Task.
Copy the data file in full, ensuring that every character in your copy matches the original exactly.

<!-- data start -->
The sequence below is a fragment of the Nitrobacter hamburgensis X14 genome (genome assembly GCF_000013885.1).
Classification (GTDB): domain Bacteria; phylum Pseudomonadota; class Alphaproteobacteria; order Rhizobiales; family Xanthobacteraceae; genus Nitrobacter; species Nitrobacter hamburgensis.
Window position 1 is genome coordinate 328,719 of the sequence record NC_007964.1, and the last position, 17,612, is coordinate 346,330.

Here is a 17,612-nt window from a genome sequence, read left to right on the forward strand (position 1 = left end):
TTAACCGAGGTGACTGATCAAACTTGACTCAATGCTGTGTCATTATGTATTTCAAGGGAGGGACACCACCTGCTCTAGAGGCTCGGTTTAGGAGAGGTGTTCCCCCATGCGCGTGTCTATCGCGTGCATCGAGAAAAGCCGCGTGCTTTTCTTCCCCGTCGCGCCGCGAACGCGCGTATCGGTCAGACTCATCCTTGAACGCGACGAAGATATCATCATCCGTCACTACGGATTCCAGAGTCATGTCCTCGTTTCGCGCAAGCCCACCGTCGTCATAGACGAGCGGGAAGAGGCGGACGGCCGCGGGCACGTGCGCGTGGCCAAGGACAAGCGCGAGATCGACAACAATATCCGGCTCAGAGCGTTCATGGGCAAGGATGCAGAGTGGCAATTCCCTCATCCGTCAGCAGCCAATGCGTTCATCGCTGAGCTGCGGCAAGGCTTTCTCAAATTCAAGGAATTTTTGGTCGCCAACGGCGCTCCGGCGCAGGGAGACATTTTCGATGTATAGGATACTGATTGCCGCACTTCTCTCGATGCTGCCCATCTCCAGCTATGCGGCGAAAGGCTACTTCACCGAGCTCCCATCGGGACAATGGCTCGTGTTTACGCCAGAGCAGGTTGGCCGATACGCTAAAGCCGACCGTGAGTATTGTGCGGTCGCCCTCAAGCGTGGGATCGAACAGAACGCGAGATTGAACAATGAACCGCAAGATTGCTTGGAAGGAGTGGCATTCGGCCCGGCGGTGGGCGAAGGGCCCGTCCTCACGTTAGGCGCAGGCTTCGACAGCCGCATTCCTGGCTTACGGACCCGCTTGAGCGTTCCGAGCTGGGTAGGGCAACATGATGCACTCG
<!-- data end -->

The sequence below is a fragment of the Nitrobacter hamburgensis X14 genome (genome assembly GCF_000013885.1).
Classification (GTDB): domain Bacteria; phylum Pseudomonadota; class Alphaproteobacteria; order Rhizobiales; family Xanthobacteraceae; genus Nitrobacter; species Nitrobacter hamburgensis.
Window position 1 is genome coordinate 328,719 of the sequence record NC_007964.1, and the last position, 17,612, is coordinate 346,330.

Here is a 17,612-nt window from a genome sequence, read left to right on the forward strand (position 1 = left end):
TTAACCGAGGTGACTGATCAAACTTGACTCAATGCTGTGTCATTATGTATTTCAAGGGAGGGACACCACCTGCTCTAGAGGCTCGGTTTAGGAGAGGTGTTCCCCCATGCGCGTGTCTATCGCGTGCATCGAGAAAAGCCGCGTGCTTTTCTTCCCCGTCGCGCCGCGAACGCGCGTATCGGTCAGACTCATCCTTGAACGCGACGAAGATATCATCATCCGTCACTACGGATTCCAGAGTCATGTCCTCGTTTCGCGCAAGCCCACCGTCGTCATAGACGAGCGGGAAGAGGCGGACGGCCGCGGGCACGTGCGCGTGGCCAAGGACAAGCGCGAGATCGACAACAATATCCGGCTCAGAGCGTTCATGGGCAAGGATGCAGAGTGGCAATTCCCTCATCCGTCAGCAGCCAATGCGTTCATCGCTGAGCTGCGGCAAGGCTTTCTCAAATTCAAGGAATTTTTGGTCGCCAACGGCGCTCCGGCGCAGGGAGACATTTTCGATGTATAGGATACTGATTGCCGCACTTCTCTCGATGCTGCCCATCTCCAGCTATGCGGCGAAAGGCTACTTCACCGAGCTCCCATCGGGACAATGGCTCGTGTTTACGCCAGAGCAGGTTGGCCGATACGCTAAAGCCGACCGTGAGTATTGTGCGGTCGCCCTCAAGCGTGGGATCGAACAGAACGCGAGATTGAACAATGAACCGCAAGATTGCTTGGAAGGAGTGGCATTCGGCCCGGCGGTGGGCGAAGGGCCCGTCCTCACGTTAGGCGCAGGCTTCGACAGCCGCATTCCTGGCTTACGGACCCGCTTGAGCGTTCCGAGCTGGGTAGGGCAACATGATGCACTCG